With 95 per cent of incidents caused by human error, it’s essential to educate users and make organisations aware of how to protect themselves from cyber crime by minimising the human ‘cyber risk’ and what practical measures they should be implementing. Cyber Risk Aware is doing just that. It assists companies in creating a human firewall and last line of defence against cyber criminals by providing user security awareness training and assessment content which actively reduces the risk of human error.
We speak to Stephen Burke, Founder and CEO at Cyber Risk Aware about the challenges faced by organisations and how they can protect themselves from cyber crime by minimising the human risk.
What do you see as the biggest challenges for CISO’s implementing a culture of cyber security awareness?
Organisations are aware of the importance of cyber security, but can only ever be as strong as their weakest link. Research from both IBM and CompTIA has highlighted that human error is a big contributory factor when it comes to data breaches.
The stark reality is that cybercriminals are having massive success, affecting companies and economies worldwide. This is predominantly due to people clicking on links and opening malicious email attachments, visiting websites they shouldn’t be, downloading dodgy software and using the same password across multiple accounts, all of which results in data breaches and stolen identities. If employees were more aware of the dangers, they could easily become the most powerful defence a company has.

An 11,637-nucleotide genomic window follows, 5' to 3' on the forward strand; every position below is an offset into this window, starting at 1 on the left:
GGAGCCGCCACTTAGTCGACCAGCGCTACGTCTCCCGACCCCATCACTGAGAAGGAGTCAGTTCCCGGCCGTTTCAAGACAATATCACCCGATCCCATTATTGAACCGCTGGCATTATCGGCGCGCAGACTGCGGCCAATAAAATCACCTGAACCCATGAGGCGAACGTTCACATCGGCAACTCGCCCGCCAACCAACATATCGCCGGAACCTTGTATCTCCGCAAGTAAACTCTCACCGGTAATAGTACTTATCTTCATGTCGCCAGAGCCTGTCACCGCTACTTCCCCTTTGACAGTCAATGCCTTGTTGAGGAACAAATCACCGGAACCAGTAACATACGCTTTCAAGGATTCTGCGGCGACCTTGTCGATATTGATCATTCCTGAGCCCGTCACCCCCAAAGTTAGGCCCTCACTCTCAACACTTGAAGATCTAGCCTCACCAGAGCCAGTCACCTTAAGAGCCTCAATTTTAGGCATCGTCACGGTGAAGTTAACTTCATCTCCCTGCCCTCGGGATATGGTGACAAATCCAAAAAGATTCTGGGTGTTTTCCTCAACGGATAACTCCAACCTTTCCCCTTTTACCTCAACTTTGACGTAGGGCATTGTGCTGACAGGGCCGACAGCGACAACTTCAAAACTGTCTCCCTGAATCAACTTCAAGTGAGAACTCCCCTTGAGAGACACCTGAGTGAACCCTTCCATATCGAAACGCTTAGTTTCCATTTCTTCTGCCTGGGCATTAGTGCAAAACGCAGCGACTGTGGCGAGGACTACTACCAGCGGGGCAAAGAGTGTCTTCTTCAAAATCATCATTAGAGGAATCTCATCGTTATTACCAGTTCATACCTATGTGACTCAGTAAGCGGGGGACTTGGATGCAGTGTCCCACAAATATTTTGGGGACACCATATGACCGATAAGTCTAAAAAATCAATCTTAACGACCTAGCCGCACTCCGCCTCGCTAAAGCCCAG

How are cyber criminals increasingly exploiting the ‘human risk’? What about human nature?
It’s no secret that cybercriminals are heavily commercialising their opportunities, actively targeting people and not systems. The reason for this is that they see people as the weak link in the network because we are curious by nature, often busy, and most tend not to think bad things of other people, resulting in an over-trusting mindset when it comes to cyber security.
Hackers are great at exploiting this human nature, using social engineering tactics to gain their victims’ trust and encouraging them to click on malicious links designed to harvest their credentials. People are trusting and if they believe an email comes from a trusted source, they won’t hesitate to open and click on an email. For example, CEO fraud exploits human nature with a vengeance; although most users now know not to click on links in emails from addresses that they don't recognise, many are still willing to take the identity of a sender at face value.
As an ex-CISO yourself, what are the main security lapses that you’ve seen employees make?
During my time as a CISO I witnessed multiple security lapses from employees, the main one being people still falling for phishing emails. For all the sophistication that you hear around cyber security, phishing really isn’t comparable to attacks such as nation-state hacking. Cyber attackers prey on an employee’s curiosity and their failure to take a few seconds to analyse an email and understand its context.
It's also the case that senior executives are prone to security lapses. For example, they tend to save data locally on their machines which they would then take travelling. However, they often fail to copy that data to a network once they return, so that it can be easily restored.
Cyber criminals know who senior executives are and how to target them. For example, there was an instance where a senior executive was receiving emails they thought were from a family member and then clicked on a link. This ultimately revoked all access to their personal accounts which had to be quarantined once it had connected to the corporate network.
Senior executives require a tailored approach to training. Organisations need to help raise awareness across the whole organisation and every level of the hierarchy to understand how criminals operate, how they target individuals, what they’re after and what they do once they get it.